Organizations recognize the importance of learning and development. In fact, 84% of corporate leaders view learning as a critical issue, which is likely why investment in training programs is at an all-time high. However, nearly every CEO and CHRO reports that their leaders aren’t developing skills fast enough. So what’s missing from the current approach to development?
Historically, learning management systems were designed to enforce compliance. While modern systems have improved since then, they’re still not driving lasting behavior change. That’s where the 70:20:10 learning model can help.
What is the 70:20:10 learning model?
This methodology was originally introduced after a study conducted by the Center for Creative Leadership (CCL) examined how executives learn, grow, and change over the course of their careers. The takeaways were surprising.
Although companies spend tens of billions each year to train employees, most executives didn’t credit this as their primary source for learning leadership traits. Instead, the executives cited on-the-job experiences, challenging projects, and mentoring as key elements to developing their leadership qualities.
CCL then published the ratio they believe to be the most effective model for learning:
- 70% for job-related experiences
- 20% for developmental relationships
- 10% for formal coursework and training
Since then, the 70:20:10 learning model has been widely utilized by organizations – with great success. But what exactly is it about this approach that’s so effective?
Why the 70:20:10 learning model is effective
There are a few reasons why the 70:20:10 learning model works well for employees:
Diversifies approaches to learning
Not everyone learns the same way. That’s why offering a program that contains a healthy mix of opportunities and channels for learning can be effective. This gives employees the flexibility to shape their learning experience in a way that works for them.
Increases employee engagement
With the right tools and resources in place, the 70:20:10 model can engage your team by making learning immediately actionable. When employees feel empowered to take action in the workplace, they focus on their career goals, are more eager to collaborate with peers, and take initiative to connect with others without waiting for others to push them towards these critical relationships.
The majority of learning opportunities through the 70:20:10 model are provided on the job and through workplace relationships. This makes any learning and development program easy to scale, without sacrificing personalization. This learning model also allows employees to leverage specific components based on their needs and ‘upgrade’ to more intensive experience-based programs when the time is right.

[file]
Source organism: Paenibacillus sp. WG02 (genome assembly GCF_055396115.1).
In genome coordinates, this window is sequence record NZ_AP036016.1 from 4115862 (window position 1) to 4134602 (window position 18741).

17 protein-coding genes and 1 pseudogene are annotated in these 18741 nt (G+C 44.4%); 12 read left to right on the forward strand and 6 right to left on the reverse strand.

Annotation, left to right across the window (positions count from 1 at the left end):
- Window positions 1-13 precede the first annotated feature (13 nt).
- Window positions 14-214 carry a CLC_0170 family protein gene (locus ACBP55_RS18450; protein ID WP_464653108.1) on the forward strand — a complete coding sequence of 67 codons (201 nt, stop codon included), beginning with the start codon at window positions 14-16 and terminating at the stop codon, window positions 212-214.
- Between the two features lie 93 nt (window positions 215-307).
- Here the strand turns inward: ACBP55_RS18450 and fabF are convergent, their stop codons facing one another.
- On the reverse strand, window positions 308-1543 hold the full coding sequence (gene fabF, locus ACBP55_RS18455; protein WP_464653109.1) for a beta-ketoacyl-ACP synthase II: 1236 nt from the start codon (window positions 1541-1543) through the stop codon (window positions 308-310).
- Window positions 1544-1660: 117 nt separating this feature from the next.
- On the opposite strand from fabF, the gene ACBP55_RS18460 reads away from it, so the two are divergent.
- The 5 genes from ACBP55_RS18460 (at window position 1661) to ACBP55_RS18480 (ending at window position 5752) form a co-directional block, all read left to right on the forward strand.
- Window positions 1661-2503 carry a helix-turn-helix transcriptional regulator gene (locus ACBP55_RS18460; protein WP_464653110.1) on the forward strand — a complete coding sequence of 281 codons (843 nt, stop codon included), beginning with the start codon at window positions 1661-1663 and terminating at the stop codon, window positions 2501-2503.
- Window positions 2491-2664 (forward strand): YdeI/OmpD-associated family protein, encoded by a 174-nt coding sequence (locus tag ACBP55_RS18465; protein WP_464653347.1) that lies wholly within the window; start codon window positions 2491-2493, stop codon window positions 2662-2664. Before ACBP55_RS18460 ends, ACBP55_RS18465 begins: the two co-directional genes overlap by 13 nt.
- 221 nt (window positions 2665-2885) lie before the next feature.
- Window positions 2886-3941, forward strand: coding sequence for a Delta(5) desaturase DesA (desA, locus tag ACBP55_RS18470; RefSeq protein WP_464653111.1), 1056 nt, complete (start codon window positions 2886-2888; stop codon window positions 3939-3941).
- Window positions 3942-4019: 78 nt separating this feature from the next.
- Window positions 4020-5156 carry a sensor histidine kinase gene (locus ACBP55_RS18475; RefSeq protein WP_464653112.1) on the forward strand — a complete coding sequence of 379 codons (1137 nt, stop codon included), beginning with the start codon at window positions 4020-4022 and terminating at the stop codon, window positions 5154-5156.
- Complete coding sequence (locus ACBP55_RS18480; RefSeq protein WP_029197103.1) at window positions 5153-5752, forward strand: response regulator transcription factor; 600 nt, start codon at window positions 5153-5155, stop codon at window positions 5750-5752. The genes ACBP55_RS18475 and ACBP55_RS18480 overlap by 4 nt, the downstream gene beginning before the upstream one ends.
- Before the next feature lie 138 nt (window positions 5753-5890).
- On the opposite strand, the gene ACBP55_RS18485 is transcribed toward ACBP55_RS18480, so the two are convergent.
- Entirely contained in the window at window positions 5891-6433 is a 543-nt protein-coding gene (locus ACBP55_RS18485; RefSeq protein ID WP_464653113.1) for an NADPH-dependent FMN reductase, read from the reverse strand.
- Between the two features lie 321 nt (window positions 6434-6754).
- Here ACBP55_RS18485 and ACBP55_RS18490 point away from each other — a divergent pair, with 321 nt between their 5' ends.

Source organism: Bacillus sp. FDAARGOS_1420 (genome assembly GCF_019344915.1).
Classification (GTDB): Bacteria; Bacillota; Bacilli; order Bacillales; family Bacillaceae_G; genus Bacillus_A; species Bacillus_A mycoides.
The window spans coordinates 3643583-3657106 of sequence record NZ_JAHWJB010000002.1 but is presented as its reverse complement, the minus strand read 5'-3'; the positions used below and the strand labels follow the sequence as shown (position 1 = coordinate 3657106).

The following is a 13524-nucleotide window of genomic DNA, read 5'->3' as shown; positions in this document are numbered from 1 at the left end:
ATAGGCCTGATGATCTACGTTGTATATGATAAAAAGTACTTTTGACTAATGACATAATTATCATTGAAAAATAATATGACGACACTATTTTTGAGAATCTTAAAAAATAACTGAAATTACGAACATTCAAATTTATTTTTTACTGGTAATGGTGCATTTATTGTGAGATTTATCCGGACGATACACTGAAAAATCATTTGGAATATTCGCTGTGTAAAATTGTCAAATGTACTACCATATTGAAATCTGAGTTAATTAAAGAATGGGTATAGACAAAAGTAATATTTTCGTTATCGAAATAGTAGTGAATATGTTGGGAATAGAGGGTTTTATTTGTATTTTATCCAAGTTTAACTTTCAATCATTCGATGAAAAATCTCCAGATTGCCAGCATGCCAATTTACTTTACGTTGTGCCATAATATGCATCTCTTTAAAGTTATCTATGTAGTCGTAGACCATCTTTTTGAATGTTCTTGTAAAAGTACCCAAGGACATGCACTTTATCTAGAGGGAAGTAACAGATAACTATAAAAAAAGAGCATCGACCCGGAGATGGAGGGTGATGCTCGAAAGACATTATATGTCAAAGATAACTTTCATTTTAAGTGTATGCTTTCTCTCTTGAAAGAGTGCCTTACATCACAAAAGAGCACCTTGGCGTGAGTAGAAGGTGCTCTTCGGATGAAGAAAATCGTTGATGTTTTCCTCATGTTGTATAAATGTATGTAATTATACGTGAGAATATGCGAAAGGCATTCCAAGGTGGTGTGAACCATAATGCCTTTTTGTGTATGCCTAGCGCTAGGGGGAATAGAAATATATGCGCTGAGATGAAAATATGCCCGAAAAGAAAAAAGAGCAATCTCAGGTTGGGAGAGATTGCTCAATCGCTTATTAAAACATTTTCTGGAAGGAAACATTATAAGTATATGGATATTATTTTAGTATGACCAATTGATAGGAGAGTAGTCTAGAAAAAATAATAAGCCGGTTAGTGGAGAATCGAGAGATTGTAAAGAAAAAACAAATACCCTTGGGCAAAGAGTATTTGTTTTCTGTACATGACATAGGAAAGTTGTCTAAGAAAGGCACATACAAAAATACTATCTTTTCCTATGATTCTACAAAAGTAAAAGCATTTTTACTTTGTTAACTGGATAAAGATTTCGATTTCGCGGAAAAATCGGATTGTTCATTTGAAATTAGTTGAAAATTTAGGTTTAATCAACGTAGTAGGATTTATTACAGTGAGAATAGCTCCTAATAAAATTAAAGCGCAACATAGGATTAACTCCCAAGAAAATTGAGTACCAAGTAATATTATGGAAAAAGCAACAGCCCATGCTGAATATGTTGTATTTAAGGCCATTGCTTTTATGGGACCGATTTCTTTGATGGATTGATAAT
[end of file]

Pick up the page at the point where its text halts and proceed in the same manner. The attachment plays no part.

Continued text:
How to get started with the 70:20:10 learning model
If you’re thinking about introducing the 70:20:10 model to your organization but aren’t sure where to start, we’re here to help. Below, we laid out an overview of each component of the learning model and share recommendations on how to address each one.
For the 70%: Job-related experiences
Employees should gain the bulk of their learning opportunities through their jobs. This can be achieved in a variety of ways, whether that’s by acquiring new skills while working on a project or navigating challenges that come up in the role. To help employees make the most of their on-the-job learning experience, you can:
- Introduce employees to new projects that broaden the scope of their role
- Expand their decision-making authority
- Provide opportunities for employees to manage people and projects
- Include them in more strategic leadership meetings
- Offer mentoring or leadership coaching to provide on-the-job support
For the 20%: Developmental relationships
The key to implementing the 20% is to give employees the opportunity to learn through their interactions with others – whether that’s with a manager, colleague, or a senior leader. Here are a few ideas to help your workforce nurture their workplace relationships:
- Launch a mentoring program
- Set up leadership coaching sessions
- Provide regular opportunities to give and receive feedback
- Encourage cross-functional involvement in projects
For the 10%: Formal coursework and training
Finally, you want to focus 10% of your efforts on setting up a formal professional development program. Don’t be afraid to step beyond the scope of traditional group training sessions. Here are a few ideas to get you started:
- Offer videos, webinars, and readable content
- Share relevant resources authored by industry leaders
- Provide reimbursement for certifications and career development classes
- Host seminars and panel discussions
If you find that your learning and development efforts aren’t quite delivering the ROI that you anticipated, consider introducing the 70:20:10 learning model to your organization. If you want to learn how Torch’s leadership development platform can support your development needs, request a demo.